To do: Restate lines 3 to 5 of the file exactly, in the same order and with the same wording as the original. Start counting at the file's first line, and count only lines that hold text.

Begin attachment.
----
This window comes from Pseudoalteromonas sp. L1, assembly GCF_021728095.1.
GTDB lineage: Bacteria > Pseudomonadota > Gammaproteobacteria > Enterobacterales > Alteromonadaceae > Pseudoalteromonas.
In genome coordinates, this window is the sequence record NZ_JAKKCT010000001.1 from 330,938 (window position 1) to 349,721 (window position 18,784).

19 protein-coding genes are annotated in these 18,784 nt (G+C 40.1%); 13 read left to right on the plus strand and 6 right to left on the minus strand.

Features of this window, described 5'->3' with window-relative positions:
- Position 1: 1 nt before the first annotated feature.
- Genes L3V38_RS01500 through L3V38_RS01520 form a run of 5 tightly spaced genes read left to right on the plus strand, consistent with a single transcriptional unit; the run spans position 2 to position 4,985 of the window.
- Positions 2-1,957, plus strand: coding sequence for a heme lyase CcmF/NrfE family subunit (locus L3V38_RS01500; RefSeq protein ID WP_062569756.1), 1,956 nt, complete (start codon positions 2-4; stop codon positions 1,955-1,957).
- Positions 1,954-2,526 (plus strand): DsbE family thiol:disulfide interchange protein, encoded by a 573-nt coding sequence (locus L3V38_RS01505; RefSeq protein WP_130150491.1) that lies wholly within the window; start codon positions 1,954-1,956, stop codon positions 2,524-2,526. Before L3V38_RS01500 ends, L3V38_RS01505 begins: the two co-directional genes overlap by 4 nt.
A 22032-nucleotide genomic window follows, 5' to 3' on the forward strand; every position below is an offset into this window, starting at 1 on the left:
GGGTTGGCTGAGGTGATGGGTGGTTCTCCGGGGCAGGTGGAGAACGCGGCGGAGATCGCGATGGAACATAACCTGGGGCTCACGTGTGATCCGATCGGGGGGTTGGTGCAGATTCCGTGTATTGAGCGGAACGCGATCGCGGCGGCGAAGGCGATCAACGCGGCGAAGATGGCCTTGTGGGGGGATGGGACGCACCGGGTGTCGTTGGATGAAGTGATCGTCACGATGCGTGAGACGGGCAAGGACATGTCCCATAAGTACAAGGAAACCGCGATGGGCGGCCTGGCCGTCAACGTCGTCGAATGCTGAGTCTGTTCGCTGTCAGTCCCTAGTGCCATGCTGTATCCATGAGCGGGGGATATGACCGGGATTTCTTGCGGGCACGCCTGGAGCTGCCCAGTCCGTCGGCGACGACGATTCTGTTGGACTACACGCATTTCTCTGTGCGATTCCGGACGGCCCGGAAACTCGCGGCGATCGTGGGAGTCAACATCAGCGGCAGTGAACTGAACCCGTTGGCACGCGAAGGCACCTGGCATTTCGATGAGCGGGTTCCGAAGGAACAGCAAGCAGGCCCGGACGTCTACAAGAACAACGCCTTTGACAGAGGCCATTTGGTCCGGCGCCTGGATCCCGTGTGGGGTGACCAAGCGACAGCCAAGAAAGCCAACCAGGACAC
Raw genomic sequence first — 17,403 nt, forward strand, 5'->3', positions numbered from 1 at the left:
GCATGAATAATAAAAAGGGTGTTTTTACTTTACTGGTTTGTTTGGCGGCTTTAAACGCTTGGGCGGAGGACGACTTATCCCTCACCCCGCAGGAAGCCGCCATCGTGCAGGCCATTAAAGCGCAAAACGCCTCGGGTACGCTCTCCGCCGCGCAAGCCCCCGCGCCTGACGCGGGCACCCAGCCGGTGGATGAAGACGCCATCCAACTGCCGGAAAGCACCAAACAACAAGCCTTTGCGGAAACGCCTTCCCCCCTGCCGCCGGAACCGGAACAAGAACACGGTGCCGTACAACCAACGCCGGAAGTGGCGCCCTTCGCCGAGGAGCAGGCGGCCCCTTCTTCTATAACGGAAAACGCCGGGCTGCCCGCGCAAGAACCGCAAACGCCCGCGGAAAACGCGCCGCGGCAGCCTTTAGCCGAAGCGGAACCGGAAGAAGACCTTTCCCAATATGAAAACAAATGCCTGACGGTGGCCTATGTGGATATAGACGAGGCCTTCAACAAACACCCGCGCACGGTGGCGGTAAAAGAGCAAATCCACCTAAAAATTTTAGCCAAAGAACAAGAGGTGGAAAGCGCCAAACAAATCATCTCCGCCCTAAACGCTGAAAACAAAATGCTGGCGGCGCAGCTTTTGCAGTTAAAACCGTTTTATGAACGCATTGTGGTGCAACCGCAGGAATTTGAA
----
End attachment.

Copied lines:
In genome coordinates, this window is the sequence record NZ_JAKKCT010000001.1 from 330,938 (window position 1) to 349,721 (window position 18,784).

19 protein-coding genes are annotated in these 18,784 nt (G+C 40.1%); 13 read left to right on the plus strand and 6 right to left on the minus strand.

Features of this window, described 5'->3' with window-relative positions: